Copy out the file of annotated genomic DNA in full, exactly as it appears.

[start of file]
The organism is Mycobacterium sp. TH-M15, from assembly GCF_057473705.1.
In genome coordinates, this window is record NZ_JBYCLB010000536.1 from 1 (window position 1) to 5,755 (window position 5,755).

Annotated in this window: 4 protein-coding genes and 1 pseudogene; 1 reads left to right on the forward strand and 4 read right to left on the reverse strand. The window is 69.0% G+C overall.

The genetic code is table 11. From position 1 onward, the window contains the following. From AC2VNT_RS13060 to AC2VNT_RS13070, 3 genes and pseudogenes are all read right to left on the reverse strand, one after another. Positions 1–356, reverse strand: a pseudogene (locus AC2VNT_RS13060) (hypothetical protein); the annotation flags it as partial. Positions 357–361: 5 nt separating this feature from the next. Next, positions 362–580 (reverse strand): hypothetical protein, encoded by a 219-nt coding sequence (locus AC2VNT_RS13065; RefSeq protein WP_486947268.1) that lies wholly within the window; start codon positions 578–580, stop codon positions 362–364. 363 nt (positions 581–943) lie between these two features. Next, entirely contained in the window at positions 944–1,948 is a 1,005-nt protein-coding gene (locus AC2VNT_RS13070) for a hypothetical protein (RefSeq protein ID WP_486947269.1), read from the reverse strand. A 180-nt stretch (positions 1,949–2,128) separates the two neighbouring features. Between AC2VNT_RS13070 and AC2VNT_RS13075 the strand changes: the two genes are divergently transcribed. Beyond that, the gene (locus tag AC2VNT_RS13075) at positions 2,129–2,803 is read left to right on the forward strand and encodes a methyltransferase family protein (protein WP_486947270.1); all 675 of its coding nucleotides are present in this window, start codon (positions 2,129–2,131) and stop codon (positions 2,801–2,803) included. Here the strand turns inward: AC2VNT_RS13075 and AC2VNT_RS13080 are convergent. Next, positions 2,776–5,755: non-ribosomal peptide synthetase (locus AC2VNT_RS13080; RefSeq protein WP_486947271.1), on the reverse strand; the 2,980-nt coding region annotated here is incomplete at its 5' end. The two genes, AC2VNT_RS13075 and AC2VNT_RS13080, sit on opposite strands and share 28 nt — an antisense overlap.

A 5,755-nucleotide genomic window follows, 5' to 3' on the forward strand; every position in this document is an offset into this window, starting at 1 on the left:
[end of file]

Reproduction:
The organism is Mycobacterium sp. TH-M15, from assembly GCF_057473705.1.
In genome coordinates, this window is record NZ_JBYCLB010000536.1 from 1 (window position 1) to 5,755 (window position 5,755).

Annotated in this window: 4 protein-coding genes and 1 pseudogene; 1 reads left to right on the forward strand and 4 read right to left on the reverse strand. The window is 69.0% G+C overall.

The genetic code is table 11. From position 1 onward, the window contains the following. From AC2VNT_RS13060 to AC2VNT_RS13070, 3 genes and pseudogenes are all read right to left on the reverse strand, one after another. Positions 1–356, reverse strand: a pseudogene (locus AC2VNT_RS13060) (hypothetical protein); the annotation flags it as partial. Positions 357–361: 5 nt separating this feature from the next. Next, positions 362–580 (reverse strand): hypothetical protein, encoded by a 219-nt coding sequence (locus AC2VNT_RS13065; RefSeq protein WP_486947268.1) that lies wholly within the window; start codon positions 578–580, stop codon positions 362–364. 363 nt (positions 581–943) lie between these two features. Next, entirely contained in the window at positions 944–1,948 is a 1,005-nt protein-coding gene (locus AC2VNT_RS13070) for a hypothetical protein (RefSeq protein ID WP_486947269.1), read from the reverse strand. A 180-nt stretch (positions 1,949–2,128) separates the two neighbouring features. Between AC2VNT_RS13070 and AC2VNT_RS13075 the strand changes: the two genes are divergently transcribed. Beyond that, the gene (locus tag AC2VNT_RS13075) at positions 2,129–2,803 is read left to right on the forward strand and encodes a methyltransferase family protein (protein WP_486947270.1); all 675 of its coding nucleotides are present in this window, start codon (positions 2,129–2,131) and stop codon (positions 2,801–2,803) included. Here the strand turns inward: AC2VNT_RS13075 and AC2VNT_RS13080 are convergent. Next, positions 2,776–5,755: non-ribosomal peptide synthetase (locus AC2VNT_RS13080; RefSeq protein WP_486947271.1), on the reverse strand; the 2,980-nt coding region annotated here is incomplete at its 5' end. The two genes, AC2VNT_RS13075 and AC2VNT_RS13080, sit on opposite strands and share 28 nt — an antisense overlap.

A 5,755-nucleotide genomic window follows, 5' to 3' on the forward strand; every position in this document is an offset into this window, starting at 1 on the left: